Bayer Becker is proud to have taken the lead role in the design and installation of the University of Dayton’s synthetic turf field. As the lead design consultant, Bayer Becker was responsible for the efforts of several subconsultants including landscape architects, geotechnical engineers and mechanical and electrical engineers. The 6.5 acre project features a 222,465 square foot synthetic turf field designed to accommodate multiple smaller fields and used for intramural sports including football and soccer among others. In addition to the fields, Bayer Becker’s design responsibilities included new perimeter curb and fencing, concrete and asphalt walks, retaining walls, and storm drainage and detention facilities.
As project manager, Bayer Becker facilitated several high level design meetings involving all the relevant players, especially university staff and students, prior to design. Based on those meetings a design was created that ensured the needs of all the parties were met. In addition to the site design, Bayer Becker served as the project manager taking the lead in administering the RFQ process for the synthetic turf installer and managing the design subconsultants. After the project bidding Bayer Becker spearheaded a value-engineering phase that effectively reduced the total project cost.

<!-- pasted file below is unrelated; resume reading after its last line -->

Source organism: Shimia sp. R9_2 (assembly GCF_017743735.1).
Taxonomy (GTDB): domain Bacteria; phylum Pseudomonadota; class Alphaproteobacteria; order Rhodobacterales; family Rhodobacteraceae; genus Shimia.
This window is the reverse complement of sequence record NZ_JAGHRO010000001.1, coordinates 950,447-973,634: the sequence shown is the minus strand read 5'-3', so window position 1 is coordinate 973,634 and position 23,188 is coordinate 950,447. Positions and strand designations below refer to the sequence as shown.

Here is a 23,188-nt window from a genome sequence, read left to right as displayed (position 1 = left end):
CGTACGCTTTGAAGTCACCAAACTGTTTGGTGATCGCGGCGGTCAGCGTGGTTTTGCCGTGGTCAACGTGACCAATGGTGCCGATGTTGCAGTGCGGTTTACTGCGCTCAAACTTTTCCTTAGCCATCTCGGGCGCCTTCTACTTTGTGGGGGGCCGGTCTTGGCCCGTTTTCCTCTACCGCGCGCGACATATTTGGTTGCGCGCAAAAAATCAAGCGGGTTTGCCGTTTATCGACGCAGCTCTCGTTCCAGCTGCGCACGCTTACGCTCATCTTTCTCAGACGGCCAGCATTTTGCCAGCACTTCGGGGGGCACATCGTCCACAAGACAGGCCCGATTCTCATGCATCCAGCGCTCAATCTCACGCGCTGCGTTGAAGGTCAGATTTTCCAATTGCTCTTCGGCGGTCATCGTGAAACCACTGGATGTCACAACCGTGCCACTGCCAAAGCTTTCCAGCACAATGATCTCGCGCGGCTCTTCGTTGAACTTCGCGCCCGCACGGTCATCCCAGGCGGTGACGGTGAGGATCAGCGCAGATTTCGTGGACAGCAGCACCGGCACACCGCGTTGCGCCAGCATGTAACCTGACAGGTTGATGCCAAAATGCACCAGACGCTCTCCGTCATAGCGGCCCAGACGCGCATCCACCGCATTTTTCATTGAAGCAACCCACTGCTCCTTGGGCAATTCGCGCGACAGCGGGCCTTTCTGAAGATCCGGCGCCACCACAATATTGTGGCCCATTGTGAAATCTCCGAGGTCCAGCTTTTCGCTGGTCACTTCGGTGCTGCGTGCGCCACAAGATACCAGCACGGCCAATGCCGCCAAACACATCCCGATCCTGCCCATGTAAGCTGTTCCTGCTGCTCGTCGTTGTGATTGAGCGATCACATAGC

The site had many unique challenges. Special consideration was given to the proposed earthwork activities based on poor existing soil conditions. Secondly there was limited space on site for a storm water detention basin to handle the post-construction runoff. To alleviate the basin issue, the project team coordinated with the synthetic turf installer, storm water representatives from the City of Dayton, and leading hydraulic and synthetic turf researchers at The Ohio State University to come up with a strategy that utilized the stone base under the turf to meet storage requirements. In addition, existing storm sewers were re-routed on site to alleviate flooding problems at an existing building downstream. The project also required the verification and relocation of water and underground utilities.
Work on the field was completed in the fall of the 2011 school year, allowing the fields to be used for the University’s intramural season.